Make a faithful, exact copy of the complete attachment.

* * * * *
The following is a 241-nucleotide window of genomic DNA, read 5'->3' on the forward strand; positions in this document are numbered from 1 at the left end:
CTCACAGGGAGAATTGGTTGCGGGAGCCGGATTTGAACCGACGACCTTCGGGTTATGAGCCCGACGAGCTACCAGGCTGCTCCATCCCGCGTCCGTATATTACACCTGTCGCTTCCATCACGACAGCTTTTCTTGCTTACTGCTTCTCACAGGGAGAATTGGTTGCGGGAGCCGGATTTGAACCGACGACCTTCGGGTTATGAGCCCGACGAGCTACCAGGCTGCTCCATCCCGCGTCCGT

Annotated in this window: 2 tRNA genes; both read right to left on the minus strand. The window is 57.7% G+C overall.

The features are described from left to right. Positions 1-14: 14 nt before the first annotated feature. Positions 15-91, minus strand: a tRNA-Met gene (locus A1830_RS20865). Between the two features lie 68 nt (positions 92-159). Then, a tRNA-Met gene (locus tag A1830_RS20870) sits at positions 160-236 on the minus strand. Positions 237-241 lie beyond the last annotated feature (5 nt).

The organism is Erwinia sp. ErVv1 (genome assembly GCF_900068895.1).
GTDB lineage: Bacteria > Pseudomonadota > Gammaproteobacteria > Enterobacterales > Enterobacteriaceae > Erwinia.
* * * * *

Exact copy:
The following is a 241-nucleotide window of genomic DNA, read 5'->3' on the forward strand; positions in this document are numbered from 1 at the left end:
CTCACAGGGAGAATTGGTTGCGGGAGCCGGATTTGAACCGACGACCTTCGGGTTATGAGCCCGACGAGCTACCAGGCTGCTCCATCCCGCGTCCGTATATTACACCTGTCGCTTCCATCACGACAGCTTTTCTTGCTTACTGCTTCTCACAGGGAGAATTGGTTGCGGGAGCCGGATTTGAACCGACGACCTTCGGGTTATGAGCCCGACGAGCTACCAGGCTGCTCCATCCCGCGTCCGT

Annotated in this window: 2 tRNA genes; both read right to left on the minus strand. The window is 57.7% G+C overall.

The features are described from left to right. Positions 1-14: 14 nt before the first annotated feature. Positions 15-91, minus strand: a tRNA-Met gene (locus A1830_RS20865). Between the two features lie 68 nt (positions 92-159). Then, a tRNA-Met gene (locus tag A1830_RS20870) sits at positions 160-236 on the minus strand. Positions 237-241 lie beyond the last annotated feature (5 nt).

The organism is Erwinia sp. ErVv1 (genome assembly GCF_900068895.1).
GTDB lineage: Bacteria > Pseudomonadota > Gammaproteobacteria > Enterobacterales > Enterobacteriaceae > Erwinia.